MPs Demand Government Response to Rising School Fees

Parliament Calls for Action on High School Tuition Costs
Parliament Calls for Action on High School Tuition Costs
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Lawmakers from various political backgrounds have raised concerns about the high fees charged by many private schools across the country. They accuse the Ministry of Education and Sports of not addressing what they consider a significant problem.

During a recent presentation on the high cost of school fees in some public and tertiary learning institutions, the State Minister for Higher Education, Mr. John Chrysostom Muyingo, did not provide any regulations. This omission frustrated the Members of Parliament who were present.

In his statement to the Parliament, Mr. Muyingo indicated that the policy regulating school fees is outdated, and a new approach to Free Compulsory (Universal) Education is being put into practice. This reference to the policy being outdated was also mentioned in a previous Cabinet paper on school fees regulations by the Ministry of Education. The Cabinet, however, directed the ministry to submit another memorandum on compulsory free education for all.

Mr. Muyingo reported that this new memorandum on free and compulsory education for all was approved by the Cabinet on March 17, 2023. He also stated that the ministry has begun implementing Cabinet’s resolution and will update Parliament on its progress at the appropriate time.

Speaker Anita Among, who also serves as the Bukedea District Woman MP, along with other legislators, criticized the government for its slow response. They expressed a desire for information on Universal Free Education but were more concerned about regulations for school fees in primary, secondary, and tertiary institutions.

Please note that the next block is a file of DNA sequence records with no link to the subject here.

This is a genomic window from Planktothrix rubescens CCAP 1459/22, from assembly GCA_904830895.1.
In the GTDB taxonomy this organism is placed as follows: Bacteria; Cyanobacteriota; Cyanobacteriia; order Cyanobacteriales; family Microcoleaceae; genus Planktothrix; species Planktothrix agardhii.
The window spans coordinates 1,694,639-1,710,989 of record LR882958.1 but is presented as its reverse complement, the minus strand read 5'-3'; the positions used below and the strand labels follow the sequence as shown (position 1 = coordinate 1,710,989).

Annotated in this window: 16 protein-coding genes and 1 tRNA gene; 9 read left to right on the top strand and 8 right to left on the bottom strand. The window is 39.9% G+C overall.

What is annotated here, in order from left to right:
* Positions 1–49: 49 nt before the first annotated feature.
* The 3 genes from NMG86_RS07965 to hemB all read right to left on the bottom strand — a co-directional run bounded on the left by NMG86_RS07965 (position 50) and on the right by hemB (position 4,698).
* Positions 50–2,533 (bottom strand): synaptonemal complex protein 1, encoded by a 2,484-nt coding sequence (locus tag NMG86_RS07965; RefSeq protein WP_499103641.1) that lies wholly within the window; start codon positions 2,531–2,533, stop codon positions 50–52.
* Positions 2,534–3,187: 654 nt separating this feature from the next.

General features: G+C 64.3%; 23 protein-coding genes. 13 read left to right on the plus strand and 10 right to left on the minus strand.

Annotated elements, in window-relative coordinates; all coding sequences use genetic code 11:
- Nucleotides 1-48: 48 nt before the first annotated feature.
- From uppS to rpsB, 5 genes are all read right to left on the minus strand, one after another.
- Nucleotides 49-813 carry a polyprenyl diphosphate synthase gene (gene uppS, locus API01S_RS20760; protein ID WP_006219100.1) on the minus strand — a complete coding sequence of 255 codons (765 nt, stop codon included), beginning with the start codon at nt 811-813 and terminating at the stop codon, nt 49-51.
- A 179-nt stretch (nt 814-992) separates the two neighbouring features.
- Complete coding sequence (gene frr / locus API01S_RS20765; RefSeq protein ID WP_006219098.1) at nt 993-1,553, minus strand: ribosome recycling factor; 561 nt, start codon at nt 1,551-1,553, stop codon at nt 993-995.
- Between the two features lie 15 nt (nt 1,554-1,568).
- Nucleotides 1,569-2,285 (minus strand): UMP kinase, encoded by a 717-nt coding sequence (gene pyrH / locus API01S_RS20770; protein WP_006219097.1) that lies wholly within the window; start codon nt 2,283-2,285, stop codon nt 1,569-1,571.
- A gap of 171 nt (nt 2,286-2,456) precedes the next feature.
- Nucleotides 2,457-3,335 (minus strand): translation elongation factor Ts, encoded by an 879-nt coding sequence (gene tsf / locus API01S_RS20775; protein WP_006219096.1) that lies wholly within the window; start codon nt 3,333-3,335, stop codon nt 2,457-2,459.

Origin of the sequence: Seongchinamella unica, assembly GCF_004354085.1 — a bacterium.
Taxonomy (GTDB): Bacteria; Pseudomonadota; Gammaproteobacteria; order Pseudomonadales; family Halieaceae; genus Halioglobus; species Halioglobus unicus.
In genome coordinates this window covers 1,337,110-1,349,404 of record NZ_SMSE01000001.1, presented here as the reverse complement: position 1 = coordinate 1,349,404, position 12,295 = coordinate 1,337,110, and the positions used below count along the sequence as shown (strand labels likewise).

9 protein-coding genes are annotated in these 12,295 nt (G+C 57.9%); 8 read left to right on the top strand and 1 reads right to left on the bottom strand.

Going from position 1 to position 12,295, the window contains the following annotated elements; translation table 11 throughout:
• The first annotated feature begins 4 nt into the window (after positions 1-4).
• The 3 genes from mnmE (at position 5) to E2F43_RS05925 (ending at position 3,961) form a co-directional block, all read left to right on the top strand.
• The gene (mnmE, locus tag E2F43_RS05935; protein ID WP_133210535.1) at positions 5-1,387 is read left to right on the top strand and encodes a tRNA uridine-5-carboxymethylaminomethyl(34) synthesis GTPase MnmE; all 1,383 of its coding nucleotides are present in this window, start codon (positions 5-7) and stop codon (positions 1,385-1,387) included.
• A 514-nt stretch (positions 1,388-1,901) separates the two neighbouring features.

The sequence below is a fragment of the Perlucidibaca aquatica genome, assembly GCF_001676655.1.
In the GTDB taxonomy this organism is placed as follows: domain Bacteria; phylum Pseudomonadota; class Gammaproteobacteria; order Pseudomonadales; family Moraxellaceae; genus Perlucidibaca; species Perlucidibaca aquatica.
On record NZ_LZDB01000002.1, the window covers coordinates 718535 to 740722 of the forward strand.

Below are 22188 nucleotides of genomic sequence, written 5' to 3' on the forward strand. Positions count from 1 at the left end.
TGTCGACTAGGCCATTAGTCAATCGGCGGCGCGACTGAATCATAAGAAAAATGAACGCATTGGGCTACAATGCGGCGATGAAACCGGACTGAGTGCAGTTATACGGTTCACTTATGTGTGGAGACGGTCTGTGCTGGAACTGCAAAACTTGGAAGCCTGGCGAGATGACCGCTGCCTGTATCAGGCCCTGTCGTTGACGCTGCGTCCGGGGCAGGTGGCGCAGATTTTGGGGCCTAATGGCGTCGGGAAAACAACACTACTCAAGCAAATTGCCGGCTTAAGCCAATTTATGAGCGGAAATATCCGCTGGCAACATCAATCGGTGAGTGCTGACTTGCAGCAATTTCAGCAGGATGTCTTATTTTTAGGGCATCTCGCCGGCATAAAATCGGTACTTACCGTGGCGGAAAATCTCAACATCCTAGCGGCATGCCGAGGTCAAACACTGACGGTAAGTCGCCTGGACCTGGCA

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Ms. Among stated, “We appreciate Universal Free Education, but we need action now, as we are entering the third term. In the absence of regulations, we should at least have guidelines for schools, specifying the minimum and maximum school fees that can be charged.”

Ms. Among was disappointed that Mr. Muyingo’s statement resembled that of State Minister for Sports, Mr. Peter Ogwang, which was presented the previous week and faced similar rejection.

Ibrahim Ssemujju Nganda from Kira Municipality questioned why Mr. Muyingo hadn’t resigned when faced with a similar request for a statement. He asked, “Why doesn’t this Parliament advise him to resign? How can he present the same statement and sign it? How can we defend him?”

The Leader of the Opposition in Parliament, Mr. Mathias Mpuuga, also expressed dissatisfaction with the statement, stating that it was not worth debating. He emphasized the need to discuss education in a way that inspires young students.

Ms. Among concluded that Mr. Muyingo should return with a more comprehensive report for presentation to the House. Mr. Muyingo acknowledged the concerns raised and requested time to provide a more detailed update.

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